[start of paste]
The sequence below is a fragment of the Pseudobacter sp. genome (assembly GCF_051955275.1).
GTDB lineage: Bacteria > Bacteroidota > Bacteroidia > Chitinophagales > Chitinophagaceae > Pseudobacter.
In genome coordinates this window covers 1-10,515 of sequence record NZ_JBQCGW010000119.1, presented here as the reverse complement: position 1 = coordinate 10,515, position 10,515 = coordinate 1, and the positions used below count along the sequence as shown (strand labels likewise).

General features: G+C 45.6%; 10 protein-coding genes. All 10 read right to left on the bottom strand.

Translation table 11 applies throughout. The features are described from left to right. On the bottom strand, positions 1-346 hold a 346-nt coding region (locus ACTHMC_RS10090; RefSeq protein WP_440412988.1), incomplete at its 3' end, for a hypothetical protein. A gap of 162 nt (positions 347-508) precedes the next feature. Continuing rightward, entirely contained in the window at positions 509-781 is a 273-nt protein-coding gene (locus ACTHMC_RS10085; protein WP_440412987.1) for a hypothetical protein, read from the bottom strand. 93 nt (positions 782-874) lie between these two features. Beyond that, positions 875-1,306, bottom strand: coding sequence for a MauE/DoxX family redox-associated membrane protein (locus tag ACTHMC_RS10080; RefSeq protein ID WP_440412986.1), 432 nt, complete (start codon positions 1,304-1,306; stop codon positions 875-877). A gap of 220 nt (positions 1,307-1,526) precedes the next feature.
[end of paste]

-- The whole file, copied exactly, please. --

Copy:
The sequence below is a fragment of the Pseudobacter sp. genome (assembly GCF_051955275.1).
GTDB lineage: Bacteria > Bacteroidota > Bacteroidia > Chitinophagales > Chitinophagaceae > Pseudobacter.
In genome coordinates this window covers 1-10,515 of sequence record NZ_JBQCGW010000119.1, presented here as the reverse complement: position 1 = coordinate 10,515, position 10,515 = coordinate 1, and the positions used below count along the sequence as shown (strand labels likewise).

General features: G+C 45.6%; 10 protein-coding genes. All 10 read right to left on the bottom strand.

Translation table 11 applies throughout. The features are described from left to right. On the bottom strand, positions 1-346 hold a 346-nt coding region (locus ACTHMC_RS10090; RefSeq protein WP_440412988.1), incomplete at its 3' end, for a hypothetical protein. A gap of 162 nt (positions 347-508) precedes the next feature. Continuing rightward, entirely contained in the window at positions 509-781 is a 273-nt protein-coding gene (locus ACTHMC_RS10085; protein WP_440412987.1) for a hypothetical protein, read from the bottom strand. 93 nt (positions 782-874) lie between these two features. Beyond that, positions 875-1,306, bottom strand: coding sequence for a MauE/DoxX family redox-associated membrane protein (locus tag ACTHMC_RS10080; RefSeq protein ID WP_440412986.1), 432 nt, complete (start codon positions 1,304-1,306; stop codon positions 875-877). A gap of 220 nt (positions 1,307-1,526) precedes the next feature.